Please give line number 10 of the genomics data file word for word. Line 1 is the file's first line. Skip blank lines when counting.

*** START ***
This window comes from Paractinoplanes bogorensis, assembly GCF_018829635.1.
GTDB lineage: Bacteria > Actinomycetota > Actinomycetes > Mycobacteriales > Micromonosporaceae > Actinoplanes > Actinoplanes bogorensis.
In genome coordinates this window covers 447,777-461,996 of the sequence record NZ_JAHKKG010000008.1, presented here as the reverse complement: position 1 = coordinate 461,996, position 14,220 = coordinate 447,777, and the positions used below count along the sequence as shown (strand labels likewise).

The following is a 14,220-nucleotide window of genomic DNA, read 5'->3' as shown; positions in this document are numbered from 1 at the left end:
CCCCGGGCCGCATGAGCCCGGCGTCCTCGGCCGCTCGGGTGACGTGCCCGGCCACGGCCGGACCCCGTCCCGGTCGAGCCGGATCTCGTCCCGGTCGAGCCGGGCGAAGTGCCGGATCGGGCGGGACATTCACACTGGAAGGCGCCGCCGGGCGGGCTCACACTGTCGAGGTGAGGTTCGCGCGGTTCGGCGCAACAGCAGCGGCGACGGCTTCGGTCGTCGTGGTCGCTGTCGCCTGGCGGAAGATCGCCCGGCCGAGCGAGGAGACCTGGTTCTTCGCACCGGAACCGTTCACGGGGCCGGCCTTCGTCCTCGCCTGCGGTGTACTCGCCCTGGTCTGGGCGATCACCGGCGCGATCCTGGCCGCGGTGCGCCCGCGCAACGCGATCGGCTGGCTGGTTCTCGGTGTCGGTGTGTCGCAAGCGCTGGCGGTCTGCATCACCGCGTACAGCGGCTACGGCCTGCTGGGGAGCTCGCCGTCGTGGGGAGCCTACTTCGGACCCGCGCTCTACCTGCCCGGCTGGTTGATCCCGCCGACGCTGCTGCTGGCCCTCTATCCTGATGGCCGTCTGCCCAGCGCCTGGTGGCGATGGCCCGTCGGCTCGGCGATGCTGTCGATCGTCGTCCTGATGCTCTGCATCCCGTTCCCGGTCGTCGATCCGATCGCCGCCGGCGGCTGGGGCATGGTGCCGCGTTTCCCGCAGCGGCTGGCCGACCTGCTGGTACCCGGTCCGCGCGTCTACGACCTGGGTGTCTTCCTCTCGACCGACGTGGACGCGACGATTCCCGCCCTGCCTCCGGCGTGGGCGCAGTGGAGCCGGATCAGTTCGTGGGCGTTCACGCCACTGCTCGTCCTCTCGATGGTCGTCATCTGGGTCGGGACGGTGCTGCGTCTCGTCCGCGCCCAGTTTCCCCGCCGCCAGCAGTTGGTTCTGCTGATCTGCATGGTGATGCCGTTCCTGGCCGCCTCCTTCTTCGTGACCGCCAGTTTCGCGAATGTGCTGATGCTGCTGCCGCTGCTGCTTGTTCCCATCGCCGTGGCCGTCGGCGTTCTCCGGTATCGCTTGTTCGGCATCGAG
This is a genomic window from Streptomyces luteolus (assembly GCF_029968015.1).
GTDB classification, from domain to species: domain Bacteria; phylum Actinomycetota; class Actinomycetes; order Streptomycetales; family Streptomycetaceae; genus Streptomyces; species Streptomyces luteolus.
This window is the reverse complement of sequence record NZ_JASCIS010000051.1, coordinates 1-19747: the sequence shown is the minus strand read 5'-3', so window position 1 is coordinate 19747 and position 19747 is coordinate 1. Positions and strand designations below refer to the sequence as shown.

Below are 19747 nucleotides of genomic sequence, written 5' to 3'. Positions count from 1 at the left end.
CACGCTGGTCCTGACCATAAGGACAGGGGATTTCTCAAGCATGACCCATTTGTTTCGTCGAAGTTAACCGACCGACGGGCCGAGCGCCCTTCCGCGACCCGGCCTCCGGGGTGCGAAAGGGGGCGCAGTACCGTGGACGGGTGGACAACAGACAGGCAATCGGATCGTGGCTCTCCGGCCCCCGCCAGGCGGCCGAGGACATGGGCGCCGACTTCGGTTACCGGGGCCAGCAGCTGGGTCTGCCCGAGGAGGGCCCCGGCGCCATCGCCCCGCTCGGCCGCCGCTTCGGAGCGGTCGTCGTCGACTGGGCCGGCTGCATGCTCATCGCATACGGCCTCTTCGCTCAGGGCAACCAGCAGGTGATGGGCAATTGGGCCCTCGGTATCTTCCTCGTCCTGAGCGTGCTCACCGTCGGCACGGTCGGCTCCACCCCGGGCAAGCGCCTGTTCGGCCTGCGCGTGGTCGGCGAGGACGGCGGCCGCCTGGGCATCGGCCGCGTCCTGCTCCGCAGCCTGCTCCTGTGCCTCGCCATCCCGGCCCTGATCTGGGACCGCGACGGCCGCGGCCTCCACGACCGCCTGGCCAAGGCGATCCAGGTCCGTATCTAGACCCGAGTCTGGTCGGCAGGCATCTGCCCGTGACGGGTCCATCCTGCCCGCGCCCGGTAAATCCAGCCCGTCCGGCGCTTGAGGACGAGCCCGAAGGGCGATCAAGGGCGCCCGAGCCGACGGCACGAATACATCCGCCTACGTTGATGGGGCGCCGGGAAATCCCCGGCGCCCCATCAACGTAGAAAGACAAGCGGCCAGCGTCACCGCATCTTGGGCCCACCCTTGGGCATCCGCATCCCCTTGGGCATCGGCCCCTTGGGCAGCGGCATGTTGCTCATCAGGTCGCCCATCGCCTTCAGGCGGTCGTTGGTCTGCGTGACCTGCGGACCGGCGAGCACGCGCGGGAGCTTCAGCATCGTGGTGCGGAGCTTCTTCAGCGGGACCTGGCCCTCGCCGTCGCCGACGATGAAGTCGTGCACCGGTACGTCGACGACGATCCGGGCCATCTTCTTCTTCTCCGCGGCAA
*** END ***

CACGCTGGTCCTGACCATAAGGACAGGGGATTTCTCAAGCATGACCCATTTGTTTCGTCGAAGTTAACCGACCGACGGGCCGAGCGCCCTTCCGCGACCCGGCCTCCGGGGTGCGAAAGGGGGCGCAGTACCGTGGACGGGTGGACAACAGACAGGCAATCGGATCGTGGCTCTCCGGCCCCCGCCAGGCGGCCGAGGACATGGGCGCCGACTTCGGTTACCGGGGCCAGCAGCTGGGTCTGCCCGAGGAGGGCCCCGGCGCCATCGCCCCGCTCGGCCGCCGCTTCGGAGCGGTCGTCGTCGACTGGGCCGGCTGCATGCTCATCGCATACGGCCTCTTCGCTCAGGGCAACCAGCAGGTGATGGGCAATTGGGCCCTCGGTATCTTCCTCGTCCTGAGCGTGCTCACCGTCGGCACGGTCGGCTCCACCCCGGGCAAGCGCCTGTTCGGCCTGCGCGTGGTCGGCGAGGACGGCGGCCGCCTGGGCATCGGCCGCGTCCTGCTCCGCAGCCTGCTCCTGTGCCTCGCCATCCCGGCCCTGATCTGGGACCGCGACGGCCGCGGCCTCCACGACCGCCTGGCCAAGGCGATCCAGGTCCGTATCTAGACCCGAGTCTGGTCGGCAGGCATCTGCCCGTGACGGGTCCATCCTGCCCGCGCCCGGTAAATCCAGCCCGTCCGGCGCTTGAGGACGAGCCCGAAGGGCGATCAAGGGCGCCCGAGCCGACGGCACGAATACATCCGCCTACGTTGATGGGGCGCCGGGAAATCCCCGGCGCCCCATCAACGTAGAAAGACAAGCGGCCAGCGTCACCGCATCTTGGGCCCACCCTTGGGCATCCGCATCCCCTTGGGCATCGGCCCCTTGGGCAGCGGCATGTTGCTCATCAGGTCGCCCATCGCCTTCAGGCGGTCGTTGGTCTGCGTGACCTGCGGACCGGCGAGCACGCGCGGGAGCTTCAGCATCGTGGTGCGGAGCTTCTTCAGCGGGACCTGGCCCTCGCCGTCGCCGACGATGAAGTCGTGCACCGGTACGTCGACGACGATCCGGGCCATCTTCTTCTTCTCCGCGGCAA